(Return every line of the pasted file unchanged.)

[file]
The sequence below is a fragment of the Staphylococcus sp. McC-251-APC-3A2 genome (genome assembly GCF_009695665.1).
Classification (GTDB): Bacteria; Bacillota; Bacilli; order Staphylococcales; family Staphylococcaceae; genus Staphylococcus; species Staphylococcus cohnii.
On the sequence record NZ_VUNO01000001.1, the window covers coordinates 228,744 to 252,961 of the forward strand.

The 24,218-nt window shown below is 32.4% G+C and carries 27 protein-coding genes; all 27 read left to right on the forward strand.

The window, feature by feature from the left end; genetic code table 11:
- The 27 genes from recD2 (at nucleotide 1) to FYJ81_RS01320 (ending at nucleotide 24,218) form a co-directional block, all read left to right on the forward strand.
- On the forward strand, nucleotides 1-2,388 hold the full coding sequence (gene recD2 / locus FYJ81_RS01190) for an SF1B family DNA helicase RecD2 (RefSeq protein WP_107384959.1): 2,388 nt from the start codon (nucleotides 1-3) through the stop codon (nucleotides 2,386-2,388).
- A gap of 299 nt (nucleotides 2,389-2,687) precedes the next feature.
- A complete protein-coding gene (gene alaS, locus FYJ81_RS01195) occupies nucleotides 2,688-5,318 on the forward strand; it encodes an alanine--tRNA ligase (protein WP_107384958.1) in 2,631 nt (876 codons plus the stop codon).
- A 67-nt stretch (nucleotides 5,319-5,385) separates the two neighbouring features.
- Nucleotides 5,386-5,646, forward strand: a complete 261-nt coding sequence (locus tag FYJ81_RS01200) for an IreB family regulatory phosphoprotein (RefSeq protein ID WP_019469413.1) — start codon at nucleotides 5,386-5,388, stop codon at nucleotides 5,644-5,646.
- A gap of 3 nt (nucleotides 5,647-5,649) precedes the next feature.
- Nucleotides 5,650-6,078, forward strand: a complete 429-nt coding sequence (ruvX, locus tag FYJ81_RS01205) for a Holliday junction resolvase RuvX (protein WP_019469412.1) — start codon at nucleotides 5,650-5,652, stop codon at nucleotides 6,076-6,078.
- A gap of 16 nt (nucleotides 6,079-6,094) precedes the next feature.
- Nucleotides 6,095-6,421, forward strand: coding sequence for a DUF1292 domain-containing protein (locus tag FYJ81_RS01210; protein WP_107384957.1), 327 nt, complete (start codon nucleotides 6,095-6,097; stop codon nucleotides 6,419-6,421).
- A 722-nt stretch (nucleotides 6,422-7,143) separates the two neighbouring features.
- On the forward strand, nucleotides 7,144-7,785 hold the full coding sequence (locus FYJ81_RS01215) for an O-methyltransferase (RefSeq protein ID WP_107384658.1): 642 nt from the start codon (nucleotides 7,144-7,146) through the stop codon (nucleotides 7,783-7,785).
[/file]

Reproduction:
The sequence below is a fragment of the Staphylococcus sp. McC-251-APC-3A2 genome (genome assembly GCF_009695665.1).
Classification (GTDB): Bacteria; Bacillota; Bacilli; order Staphylococcales; family Staphylococcaceae; genus Staphylococcus; species Staphylococcus cohnii.
On the sequence record NZ_VUNO01000001.1, the window covers coordinates 228,744 to 252,961 of the forward strand.

The 24,218-nt window shown below is 32.4% G+C and carries 27 protein-coding genes; all 27 read left to right on the forward strand.

The window, feature by feature from the left end; genetic code table 11:
- The 27 genes from recD2 (at nucleotide 1) to FYJ81_RS01320 (ending at nucleotide 24,218) form a co-directional block, all read left to right on the forward strand.
- On the forward strand, nucleotides 1-2,388 hold the full coding sequence (gene recD2 / locus FYJ81_RS01190) for an SF1B family DNA helicase RecD2 (RefSeq protein WP_107384959.1): 2,388 nt from the start codon (nucleotides 1-3) through the stop codon (nucleotides 2,386-2,388).
- A gap of 299 nt (nucleotides 2,389-2,687) precedes the next feature.
- A complete protein-coding gene (gene alaS, locus FYJ81_RS01195) occupies nucleotides 2,688-5,318 on the forward strand; it encodes an alanine--tRNA ligase (protein WP_107384958.1) in 2,631 nt (876 codons plus the stop codon).
- A 67-nt stretch (nucleotides 5,319-5,385) separates the two neighbouring features.
- Nucleotides 5,386-5,646, forward strand: a complete 261-nt coding sequence (locus tag FYJ81_RS01200) for an IreB family regulatory phosphoprotein (RefSeq protein ID WP_019469413.1) — start codon at nucleotides 5,386-5,388, stop codon at nucleotides 5,644-5,646.
- A gap of 3 nt (nucleotides 5,647-5,649) precedes the next feature.
- Nucleotides 5,650-6,078, forward strand: a complete 429-nt coding sequence (ruvX, locus tag FYJ81_RS01205) for a Holliday junction resolvase RuvX (protein WP_019469412.1) — start codon at nucleotides 5,650-5,652, stop codon at nucleotides 6,076-6,078.
- A gap of 16 nt (nucleotides 6,079-6,094) precedes the next feature.
- Nucleotides 6,095-6,421, forward strand: coding sequence for a DUF1292 domain-containing protein (locus tag FYJ81_RS01210; protein WP_107384957.1), 327 nt, complete (start codon nucleotides 6,095-6,097; stop codon nucleotides 6,419-6,421).
- A 722-nt stretch (nucleotides 6,422-7,143) separates the two neighbouring features.
- On the forward strand, nucleotides 7,144-7,785 hold the full coding sequence (locus FYJ81_RS01215) for an O-methyltransferase (RefSeq protein ID WP_107384658.1): 642 nt from the start codon (nucleotides 7,144-7,146) through the stop codon (nucleotides 7,783-7,785).